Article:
… and the Social Inefficiency of Jobs.
(c) 2013, Davd
This post began as a letter of apology to a son who called after ten at night1, when i was sound asleep: I had “turned in” around nine-thirty, and felt half-asleep while we were talking. For similar reasons, earlier this year, i had let his brother who i met shortly after midnight at Moncton airport, drive my “wheels” from there to Miramichi. It was probably a wise decision: On an unfamiliar road with relatively good signage, i noticed, he could spot animals on the roadside better than i could; and even allowing for the fact that it was earlier where he had come from than it was for me, i’m convinced that i tire faster than i did at 50-60. I would no longer try to drive as long stretches as i did in 1990-95; and intuitively, safely then.
I’m an old man now.
Otto von Bismarck, or so the usual story goes, invented retirement; and he chose 65 as the retirement age because most of the men who worked for the Prussian government lost the ability to work reliable, productive full time hours at about that age. Bismarck and his Kaiser2 were too humane to simply “fire” men who had served them well, and they found it more efficient to “pension them off” at that age and hire younger men who could readily work full time, than to continue paying them full salary for reduced and [due to sickness, mostly] unpredictable hours of service. Especially when asked to work overtime, older men tend to tire out (and even fall asleep at their desks; so goes the academic folklore.) Older professors and older Prussian bureaucrats could still work, but they could no longer work conventional full time hours.
My favourite grandfather lived in his own house to 81, maybe 82, keeping a small garden and making King apple cider. California grandfather Johann Karl persisted to his late 80s. Neither had long snowy winters to endure; and neither moved with youthful speed in his 70s and 80s.
In 2005, i sojourned for three weeks at St. Peter’s Abbey in Saskatchewan, where the winters are harder than they are anywhere i have wintered—yes, harder than Thunder Bay winters. The oldest monk with whom i spoke regularly was aged 91 or 92. He not only taught me much about the cloister and the Order which other, busier monks hadn’t time to teach3, but by report of those present, was a keen commentator in the conclaves to which inquirers were not admitted4.
Old, and slow, he was; but still a contributing member of the community. Had he been in the Prussian Civil Service, Bismarck would have pensioned him off some 26-27 years before. At St. Peter’s, he had earned his keep all those 26-27 years, working “part time” with gradually decreasing manual effort.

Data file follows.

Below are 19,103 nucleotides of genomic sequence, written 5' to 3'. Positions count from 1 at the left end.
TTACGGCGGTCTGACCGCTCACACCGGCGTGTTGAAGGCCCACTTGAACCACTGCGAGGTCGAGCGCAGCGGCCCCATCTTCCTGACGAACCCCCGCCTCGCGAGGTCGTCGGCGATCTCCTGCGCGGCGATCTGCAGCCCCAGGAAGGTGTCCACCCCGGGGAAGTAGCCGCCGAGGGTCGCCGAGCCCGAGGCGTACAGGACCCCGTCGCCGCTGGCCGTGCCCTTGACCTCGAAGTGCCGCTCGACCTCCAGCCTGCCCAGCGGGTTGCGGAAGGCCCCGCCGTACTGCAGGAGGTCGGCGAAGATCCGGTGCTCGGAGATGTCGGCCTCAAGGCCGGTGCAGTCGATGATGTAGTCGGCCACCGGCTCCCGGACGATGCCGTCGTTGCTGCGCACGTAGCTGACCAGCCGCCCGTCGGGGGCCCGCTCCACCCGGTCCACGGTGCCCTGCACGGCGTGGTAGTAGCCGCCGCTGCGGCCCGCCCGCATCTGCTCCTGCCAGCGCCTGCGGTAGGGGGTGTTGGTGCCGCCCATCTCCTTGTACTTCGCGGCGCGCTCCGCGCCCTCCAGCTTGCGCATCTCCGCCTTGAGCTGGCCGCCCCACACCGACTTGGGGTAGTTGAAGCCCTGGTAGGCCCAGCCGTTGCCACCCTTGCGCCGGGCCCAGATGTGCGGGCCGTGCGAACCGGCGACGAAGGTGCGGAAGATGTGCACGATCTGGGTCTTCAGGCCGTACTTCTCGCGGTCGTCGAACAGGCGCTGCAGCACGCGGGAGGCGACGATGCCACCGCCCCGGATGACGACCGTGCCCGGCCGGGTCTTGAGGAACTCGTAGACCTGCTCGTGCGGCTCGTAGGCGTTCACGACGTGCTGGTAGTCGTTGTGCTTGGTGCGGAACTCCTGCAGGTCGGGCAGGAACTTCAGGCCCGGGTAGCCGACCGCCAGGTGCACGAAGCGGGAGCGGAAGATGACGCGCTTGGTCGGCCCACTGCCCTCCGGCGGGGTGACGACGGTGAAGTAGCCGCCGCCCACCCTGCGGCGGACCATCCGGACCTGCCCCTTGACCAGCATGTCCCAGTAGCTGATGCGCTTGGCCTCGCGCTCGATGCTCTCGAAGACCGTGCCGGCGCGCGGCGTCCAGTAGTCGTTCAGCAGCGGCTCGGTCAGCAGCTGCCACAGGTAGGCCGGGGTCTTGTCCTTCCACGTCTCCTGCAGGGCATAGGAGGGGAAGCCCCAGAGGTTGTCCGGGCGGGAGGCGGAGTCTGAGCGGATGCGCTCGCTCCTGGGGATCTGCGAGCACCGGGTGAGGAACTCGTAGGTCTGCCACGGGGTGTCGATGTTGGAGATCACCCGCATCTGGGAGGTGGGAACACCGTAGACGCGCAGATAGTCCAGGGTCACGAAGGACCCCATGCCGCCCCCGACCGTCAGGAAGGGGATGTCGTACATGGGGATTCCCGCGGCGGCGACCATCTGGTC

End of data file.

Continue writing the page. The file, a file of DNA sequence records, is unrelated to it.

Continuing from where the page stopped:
This summer, at my annual medical check-up, i heard that i am in quite good shape for my age. That seems to mean that my eighth decade can be less feeble than average; but i do not infer that i should take up marathon running, nor try to drive the long stretches i felt safe driving 20-25 years ago.
So Bismarck was probably “right” to invent retirement—given the choice between a full time job or not working. My point in this series on “Men working” is that it’s a poor choice to impose on most kinds of work… and on most men.
I’m quite capable of doing several kinds of useful work… as was that 90-91 year old monk, as were my two grandfathers in their 70s and 80s, as was 94 year old Fred Austin, whose weekly Bible Study drew admiring comments from clergy in their 50s. What we, at these late ages, were probably not “capable of”, was and is 40-60 hours of hard work in neat 8-10 hour shifts on schedule.
The “full time job” wastes a lot of good manpower… and not only that of old men, as we’ll see in a future post.
1. During June, most of July, and part of May, the days are so long that i often will go to bed “right after supper.” In effect, the night begins earlier and the morning does also, than in early spring, autumn, and winter.
2… which is “Caesar” in Germanic form… often translated “Emperor”.
3. He often sat at the desk of the guesthouse, a job requiring many hours of mere presence, when he could pray, study, perhaps write; and a few randomly timed intervals of 10-60 minutes when he was working with visitors. As an inquirer who had expressed interest by e-mail for some months before arriving, i was quartered among the monks, not in the guesthouse; but he was there predictably and i could go there to talk with him.
4. One quote: “We’re here to live the monastic ideal, not the lowest common denominator!”